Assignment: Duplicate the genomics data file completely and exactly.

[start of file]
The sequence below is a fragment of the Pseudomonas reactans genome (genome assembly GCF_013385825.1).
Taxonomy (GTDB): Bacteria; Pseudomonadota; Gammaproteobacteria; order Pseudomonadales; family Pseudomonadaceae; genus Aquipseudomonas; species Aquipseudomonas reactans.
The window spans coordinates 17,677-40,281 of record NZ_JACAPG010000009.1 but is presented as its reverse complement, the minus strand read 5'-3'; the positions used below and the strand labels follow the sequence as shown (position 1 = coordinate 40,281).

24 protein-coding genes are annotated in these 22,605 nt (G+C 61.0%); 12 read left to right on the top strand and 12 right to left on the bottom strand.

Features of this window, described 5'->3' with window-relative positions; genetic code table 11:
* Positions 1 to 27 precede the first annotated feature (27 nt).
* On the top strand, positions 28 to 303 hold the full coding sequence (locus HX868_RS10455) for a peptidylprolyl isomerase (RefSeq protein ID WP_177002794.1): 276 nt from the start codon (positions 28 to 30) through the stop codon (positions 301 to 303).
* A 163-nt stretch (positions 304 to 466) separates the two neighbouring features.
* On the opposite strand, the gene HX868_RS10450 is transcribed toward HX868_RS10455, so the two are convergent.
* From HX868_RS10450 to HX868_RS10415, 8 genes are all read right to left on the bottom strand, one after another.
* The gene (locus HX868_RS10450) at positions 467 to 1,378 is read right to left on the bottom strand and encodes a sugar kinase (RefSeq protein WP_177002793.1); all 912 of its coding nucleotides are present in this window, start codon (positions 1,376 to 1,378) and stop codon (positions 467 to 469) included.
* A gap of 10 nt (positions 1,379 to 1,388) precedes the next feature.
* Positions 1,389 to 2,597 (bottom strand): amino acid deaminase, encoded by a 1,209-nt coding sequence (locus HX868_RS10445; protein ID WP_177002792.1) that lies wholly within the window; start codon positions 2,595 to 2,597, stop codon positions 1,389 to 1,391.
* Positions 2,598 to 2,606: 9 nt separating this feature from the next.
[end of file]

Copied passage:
The sequence below is a fragment of the Pseudomonas reactans genome (genome assembly GCF_013385825.1).
Taxonomy (GTDB): Bacteria; Pseudomonadota; Gammaproteobacteria; order Pseudomonadales; family Pseudomonadaceae; genus Aquipseudomonas; species Aquipseudomonas reactans.
The window spans coordinates 17,677-40,281 of record NZ_JACAPG010000009.1 but is presented as its reverse complement, the minus strand read 5'-3'; the positions used below and the strand labels follow the sequence as shown (position 1 = coordinate 40,281).

24 protein-coding genes are annotated in these 22,605 nt (G+C 61.0%); 12 read left to right on the top strand and 12 right to left on the bottom strand.

Features of this window, described 5'->3' with window-relative positions; genetic code table 11:
* Positions 1 to 27 precede the first annotated feature (27 nt).
* On the top strand, positions 28 to 303 hold the full coding sequence (locus HX868_RS10455) for a peptidylprolyl isomerase (RefSeq protein ID WP_177002794.1): 276 nt from the start codon (positions 28 to 30) through the stop codon (positions 301 to 303).
* A 163-nt stretch (positions 304 to 466) separates the two neighbouring features.
* On the opposite strand, the gene HX868_RS10450 is transcribed toward HX868_RS10455, so the two are convergent.
* From HX868_RS10450 to HX868_RS10415, 8 genes are all read right to left on the bottom strand, one after another.
* The gene (locus HX868_RS10450) at positions 467 to 1,378 is read right to left on the bottom strand and encodes a sugar kinase (RefSeq protein WP_177002793.1); all 912 of its coding nucleotides are present in this window, start codon (positions 1,376 to 1,378) and stop codon (positions 467 to 469) included.
* A gap of 10 nt (positions 1,379 to 1,388) precedes the next feature.
* Positions 1,389 to 2,597 (bottom strand): amino acid deaminase, encoded by a 1,209-nt coding sequence (locus HX868_RS10445; protein ID WP_177002792.1) that lies wholly within the window; start codon positions 2,595 to 2,597, stop codon positions 1,389 to 1,391.
* Positions 2,598 to 2,606: 9 nt separating this feature from the next.